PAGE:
Rock climbers

We came back to the waterfall from earlier and Court ate the rest of her breakfast next to it.  We then followed the trail to a river overlook and saw where the stream emptied into the Pedernales River, again with several beautiful waterfalls.

Breakfast

We did not enter

Pedernales River

2nd waterfall in the background

We could hear more and more people entering the canyon and decided to head back.  There were lots of kids and they did not seem to care about enjoying the sounds of nature as much as the sounds of their own voices.  Get off my lawn.

We climbed out of the canyon, past a field of wildflowers, and back to the car.  This hike was really short in distance, but big on nature.  We’ll be back.

click to enlarge

Steiner Ranch Trail System 3/27/17

 

Sunday, March 27, 2017

 

Steiner Ranch Trail System

Warm, clear, low 80s

Ian, Court, Biff

2.7 miles

 

Court and I were going out to Steiner to check out something on her parent’s property so we figured we would hike on one of our old favorite trail systems.  We actually found a new trail head that is right by her parent’s property and it was nice to get a new perspective on the trails out there.  It wasn’t a long hike, but pretty with bluebonnets and views.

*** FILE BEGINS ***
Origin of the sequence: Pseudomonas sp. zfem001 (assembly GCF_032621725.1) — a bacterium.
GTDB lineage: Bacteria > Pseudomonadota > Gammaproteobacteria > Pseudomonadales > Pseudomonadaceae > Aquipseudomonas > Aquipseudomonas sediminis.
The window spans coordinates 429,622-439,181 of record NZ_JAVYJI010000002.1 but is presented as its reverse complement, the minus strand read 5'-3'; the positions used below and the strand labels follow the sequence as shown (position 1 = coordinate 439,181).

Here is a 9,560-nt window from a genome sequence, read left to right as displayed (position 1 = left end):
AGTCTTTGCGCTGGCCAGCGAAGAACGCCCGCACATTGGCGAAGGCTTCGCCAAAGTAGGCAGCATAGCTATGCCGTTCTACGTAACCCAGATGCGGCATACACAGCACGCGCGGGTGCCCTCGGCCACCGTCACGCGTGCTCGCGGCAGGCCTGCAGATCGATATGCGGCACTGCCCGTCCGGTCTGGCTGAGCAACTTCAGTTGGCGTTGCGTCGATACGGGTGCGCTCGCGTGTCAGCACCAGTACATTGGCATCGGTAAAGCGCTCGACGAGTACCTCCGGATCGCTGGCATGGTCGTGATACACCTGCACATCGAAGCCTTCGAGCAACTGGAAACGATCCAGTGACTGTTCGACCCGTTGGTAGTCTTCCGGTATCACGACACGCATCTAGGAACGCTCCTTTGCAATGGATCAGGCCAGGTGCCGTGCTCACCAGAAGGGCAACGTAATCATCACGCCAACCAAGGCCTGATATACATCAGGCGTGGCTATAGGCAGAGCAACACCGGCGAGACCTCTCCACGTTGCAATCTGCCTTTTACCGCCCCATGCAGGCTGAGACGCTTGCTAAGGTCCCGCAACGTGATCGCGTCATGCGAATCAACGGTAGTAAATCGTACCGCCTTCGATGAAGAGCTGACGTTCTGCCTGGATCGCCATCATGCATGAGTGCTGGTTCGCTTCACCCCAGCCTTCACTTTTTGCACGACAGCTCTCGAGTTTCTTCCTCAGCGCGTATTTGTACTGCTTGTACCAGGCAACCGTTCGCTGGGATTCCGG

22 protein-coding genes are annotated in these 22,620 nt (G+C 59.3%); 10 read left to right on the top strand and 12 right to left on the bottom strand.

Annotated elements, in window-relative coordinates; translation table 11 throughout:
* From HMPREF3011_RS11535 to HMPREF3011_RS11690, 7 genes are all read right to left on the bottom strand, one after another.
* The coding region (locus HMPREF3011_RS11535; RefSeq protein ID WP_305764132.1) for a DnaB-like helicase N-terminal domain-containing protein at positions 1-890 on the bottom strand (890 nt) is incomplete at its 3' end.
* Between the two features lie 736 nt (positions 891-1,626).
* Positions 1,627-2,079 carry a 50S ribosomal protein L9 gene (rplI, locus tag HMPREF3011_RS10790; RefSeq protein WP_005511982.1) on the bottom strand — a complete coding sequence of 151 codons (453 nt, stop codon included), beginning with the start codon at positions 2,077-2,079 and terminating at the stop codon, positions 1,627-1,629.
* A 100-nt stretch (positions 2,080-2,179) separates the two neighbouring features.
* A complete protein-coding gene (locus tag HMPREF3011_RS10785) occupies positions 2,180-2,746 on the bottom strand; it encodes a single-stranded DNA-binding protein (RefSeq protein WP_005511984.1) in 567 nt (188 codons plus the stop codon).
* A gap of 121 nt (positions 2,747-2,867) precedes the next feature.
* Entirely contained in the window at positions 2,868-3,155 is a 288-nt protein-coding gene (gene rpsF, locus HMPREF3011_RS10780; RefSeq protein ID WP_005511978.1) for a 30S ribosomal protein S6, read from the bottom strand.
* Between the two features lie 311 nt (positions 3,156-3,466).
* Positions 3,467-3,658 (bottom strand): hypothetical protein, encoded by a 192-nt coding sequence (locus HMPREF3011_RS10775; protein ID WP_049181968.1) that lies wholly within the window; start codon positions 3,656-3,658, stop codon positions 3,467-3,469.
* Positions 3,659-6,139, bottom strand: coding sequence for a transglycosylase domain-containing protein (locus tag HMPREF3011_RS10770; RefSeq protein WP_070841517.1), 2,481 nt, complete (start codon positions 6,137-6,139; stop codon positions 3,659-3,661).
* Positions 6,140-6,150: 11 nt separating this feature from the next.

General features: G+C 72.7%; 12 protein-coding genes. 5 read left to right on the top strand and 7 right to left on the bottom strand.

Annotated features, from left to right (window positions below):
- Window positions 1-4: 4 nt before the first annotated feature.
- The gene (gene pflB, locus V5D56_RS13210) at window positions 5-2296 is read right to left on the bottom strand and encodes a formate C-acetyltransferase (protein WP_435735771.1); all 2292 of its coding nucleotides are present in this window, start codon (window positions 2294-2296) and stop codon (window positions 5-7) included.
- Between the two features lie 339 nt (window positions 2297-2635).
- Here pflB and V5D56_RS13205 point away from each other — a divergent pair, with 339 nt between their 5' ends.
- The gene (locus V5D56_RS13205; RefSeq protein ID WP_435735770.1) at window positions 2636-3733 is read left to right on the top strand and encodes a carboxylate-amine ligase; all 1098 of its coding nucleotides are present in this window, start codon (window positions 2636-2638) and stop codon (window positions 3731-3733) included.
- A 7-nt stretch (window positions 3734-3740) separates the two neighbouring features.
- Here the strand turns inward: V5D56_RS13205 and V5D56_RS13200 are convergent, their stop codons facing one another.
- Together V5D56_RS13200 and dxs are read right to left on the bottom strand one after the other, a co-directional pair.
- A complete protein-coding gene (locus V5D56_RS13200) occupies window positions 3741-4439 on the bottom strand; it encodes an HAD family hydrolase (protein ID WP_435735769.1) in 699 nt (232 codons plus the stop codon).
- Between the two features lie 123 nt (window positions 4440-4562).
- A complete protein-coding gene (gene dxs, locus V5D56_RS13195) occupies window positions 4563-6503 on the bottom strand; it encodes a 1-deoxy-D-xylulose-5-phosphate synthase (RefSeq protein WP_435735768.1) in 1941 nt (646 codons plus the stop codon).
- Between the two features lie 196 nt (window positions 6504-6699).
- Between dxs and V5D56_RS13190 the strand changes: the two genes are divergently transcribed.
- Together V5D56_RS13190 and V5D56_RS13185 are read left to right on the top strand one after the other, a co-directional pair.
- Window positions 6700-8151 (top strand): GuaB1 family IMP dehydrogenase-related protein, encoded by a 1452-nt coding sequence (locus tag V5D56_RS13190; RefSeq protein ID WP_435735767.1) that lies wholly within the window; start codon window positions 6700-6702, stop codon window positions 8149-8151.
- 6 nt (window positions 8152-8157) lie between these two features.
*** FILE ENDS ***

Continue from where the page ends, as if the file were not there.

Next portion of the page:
We crossed a couple of creeks and Biff loved the water.  The trails were much more maintained and marked than the trails we normally hike in this system.  That was a nice change, as most of the time I feel we are navigating by feel out here.  The trail quickly took us up to the ridge looking over Lake Austin and the Texas Hill Country.

The water wasn’t way up, but it was flowing and Biff got to wade a little bit.  It was an easy out and back and at the end we got some great bluebonnet shots, which is a Texas spring tradition.

trail head at red dot

Palmetto State Park 2/25/17

 

Saturday, February 25, 2017

 

Palmetto State Park – near Gonzales, TX

Sunny, cool, low 60s